Holiday WeavingI am a great lover of family traditions and one year I decided to start a new one for our family and wove each of my sisters a holiday dish towel/bread cloth. I wanted them to be related, but not identical, so I chose a twill pattern that I could use different treadlings with. I also mixed it up a little by using two different weft colors and varying the proportions, so one had stripes, one a broad band of contrast, etc. The result was a gift that wove us together as a family and yet was unique and special to each person. Sets maximize your warping time by allowing you to make many pieces from one warp. Each piece becomes different through the use of different weft colors, treadlings or tie ups. This strategy works for everything from dish towels and bread cloths, to scarves, table runners and more.
I categorize my holiday weaving in two groups – gifts and decorating my home. My categories overlap sometimes, because I often weave festive pieces for other people’s homes. For the gifting I tend to keep it simple and go with the Set Theory, which can play out in numerable ways. Your handwoven can be the crown jewel in a basket of goodies – a bread cloth with a loaf of home-baked or artisan bread, spa cloths with bath salts, a sewn bag filled with game pieces (chess, anyone?) or a bottle of wine. A set of coasters (aka mug rugs) is a quick gift as well as a great way to sample new techniques.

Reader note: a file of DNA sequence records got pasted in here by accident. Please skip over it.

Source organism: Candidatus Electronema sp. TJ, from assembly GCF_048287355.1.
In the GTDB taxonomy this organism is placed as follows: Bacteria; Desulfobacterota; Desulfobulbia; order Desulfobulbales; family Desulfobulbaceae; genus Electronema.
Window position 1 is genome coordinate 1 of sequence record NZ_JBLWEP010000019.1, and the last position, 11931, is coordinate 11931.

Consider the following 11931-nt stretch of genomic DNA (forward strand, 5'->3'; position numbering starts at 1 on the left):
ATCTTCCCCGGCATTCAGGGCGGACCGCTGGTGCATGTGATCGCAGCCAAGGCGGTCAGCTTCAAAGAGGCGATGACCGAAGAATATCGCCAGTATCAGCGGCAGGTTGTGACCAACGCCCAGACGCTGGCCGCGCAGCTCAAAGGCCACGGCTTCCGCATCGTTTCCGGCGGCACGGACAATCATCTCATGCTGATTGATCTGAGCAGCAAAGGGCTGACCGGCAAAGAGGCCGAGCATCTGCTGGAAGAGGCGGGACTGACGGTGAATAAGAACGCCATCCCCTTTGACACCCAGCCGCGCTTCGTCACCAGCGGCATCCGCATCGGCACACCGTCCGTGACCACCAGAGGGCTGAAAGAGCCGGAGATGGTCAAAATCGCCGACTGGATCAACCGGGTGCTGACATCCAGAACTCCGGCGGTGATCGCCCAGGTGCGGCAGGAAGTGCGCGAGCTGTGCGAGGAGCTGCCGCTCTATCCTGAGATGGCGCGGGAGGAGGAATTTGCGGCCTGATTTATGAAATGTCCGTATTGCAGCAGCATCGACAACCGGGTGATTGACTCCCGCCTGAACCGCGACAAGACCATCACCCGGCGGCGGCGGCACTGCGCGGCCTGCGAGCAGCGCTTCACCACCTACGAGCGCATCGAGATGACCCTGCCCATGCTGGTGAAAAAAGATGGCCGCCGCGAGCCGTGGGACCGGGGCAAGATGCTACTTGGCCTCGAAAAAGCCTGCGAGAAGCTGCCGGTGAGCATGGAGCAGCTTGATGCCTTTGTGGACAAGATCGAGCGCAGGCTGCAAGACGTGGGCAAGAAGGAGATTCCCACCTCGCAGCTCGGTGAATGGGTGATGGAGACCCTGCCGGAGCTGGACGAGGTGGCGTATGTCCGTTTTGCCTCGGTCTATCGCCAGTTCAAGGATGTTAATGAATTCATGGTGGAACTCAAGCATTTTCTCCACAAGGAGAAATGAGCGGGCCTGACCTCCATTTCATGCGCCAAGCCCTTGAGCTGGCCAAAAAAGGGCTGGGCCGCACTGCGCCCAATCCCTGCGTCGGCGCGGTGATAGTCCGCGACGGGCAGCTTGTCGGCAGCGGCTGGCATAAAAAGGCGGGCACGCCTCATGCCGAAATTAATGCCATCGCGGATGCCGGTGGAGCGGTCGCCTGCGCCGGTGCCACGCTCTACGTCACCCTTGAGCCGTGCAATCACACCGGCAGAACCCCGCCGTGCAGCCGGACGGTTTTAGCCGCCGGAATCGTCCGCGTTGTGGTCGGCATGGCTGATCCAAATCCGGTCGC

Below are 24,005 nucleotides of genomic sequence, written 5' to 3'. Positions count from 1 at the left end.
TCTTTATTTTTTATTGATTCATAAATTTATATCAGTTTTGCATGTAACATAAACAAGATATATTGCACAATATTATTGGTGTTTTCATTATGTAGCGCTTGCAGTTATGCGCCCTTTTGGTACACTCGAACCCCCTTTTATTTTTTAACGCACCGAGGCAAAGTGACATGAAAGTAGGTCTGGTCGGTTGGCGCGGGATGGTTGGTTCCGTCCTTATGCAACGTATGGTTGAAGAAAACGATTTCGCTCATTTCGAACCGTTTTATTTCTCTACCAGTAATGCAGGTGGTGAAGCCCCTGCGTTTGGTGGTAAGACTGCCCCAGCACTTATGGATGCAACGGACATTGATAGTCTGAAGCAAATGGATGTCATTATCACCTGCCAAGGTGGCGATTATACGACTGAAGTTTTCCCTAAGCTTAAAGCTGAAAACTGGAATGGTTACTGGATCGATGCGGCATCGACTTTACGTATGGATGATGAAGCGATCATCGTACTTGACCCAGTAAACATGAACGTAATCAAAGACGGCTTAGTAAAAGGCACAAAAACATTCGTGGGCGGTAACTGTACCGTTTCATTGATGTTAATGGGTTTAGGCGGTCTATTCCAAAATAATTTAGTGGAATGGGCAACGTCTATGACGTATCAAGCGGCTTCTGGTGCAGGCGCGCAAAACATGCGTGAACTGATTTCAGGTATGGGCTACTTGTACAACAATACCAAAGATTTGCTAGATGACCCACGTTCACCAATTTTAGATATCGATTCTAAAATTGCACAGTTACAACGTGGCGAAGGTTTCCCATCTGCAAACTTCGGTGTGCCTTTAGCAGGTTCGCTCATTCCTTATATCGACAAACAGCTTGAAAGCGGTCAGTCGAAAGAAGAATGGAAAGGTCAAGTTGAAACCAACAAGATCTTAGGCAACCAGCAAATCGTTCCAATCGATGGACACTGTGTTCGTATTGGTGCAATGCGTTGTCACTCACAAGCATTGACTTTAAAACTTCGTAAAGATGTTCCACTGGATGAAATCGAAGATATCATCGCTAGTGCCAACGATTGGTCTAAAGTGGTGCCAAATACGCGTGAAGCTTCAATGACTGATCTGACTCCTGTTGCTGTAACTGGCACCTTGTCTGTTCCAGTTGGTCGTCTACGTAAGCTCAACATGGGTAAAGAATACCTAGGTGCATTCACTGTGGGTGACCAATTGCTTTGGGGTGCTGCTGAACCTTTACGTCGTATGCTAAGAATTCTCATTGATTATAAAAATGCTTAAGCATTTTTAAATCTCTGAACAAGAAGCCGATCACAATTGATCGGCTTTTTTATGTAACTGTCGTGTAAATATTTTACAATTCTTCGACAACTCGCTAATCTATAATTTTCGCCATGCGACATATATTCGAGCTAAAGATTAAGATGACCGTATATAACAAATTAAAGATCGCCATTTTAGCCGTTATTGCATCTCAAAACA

And then there’s home dec. I love linens (a term I use generically that does not necessarily involve the use of the linen fiber) that can be special accents for holidays. Table runners, place mats and coasters are great for this. These are pieces where I rely on color to carry the theme, choosing those that are associated with the family/faith traditions of the recipient. The examples below are based on one of our most popular drafts – #64 Modified Star Work Dish Towel. For a table runner – make it narrower and longer and add some lovely twisted fringes. Place mats – hemmed rectangles, maybe with some stripes along the edges to frame the pattern.
What weaving projects are you planning for the holidays?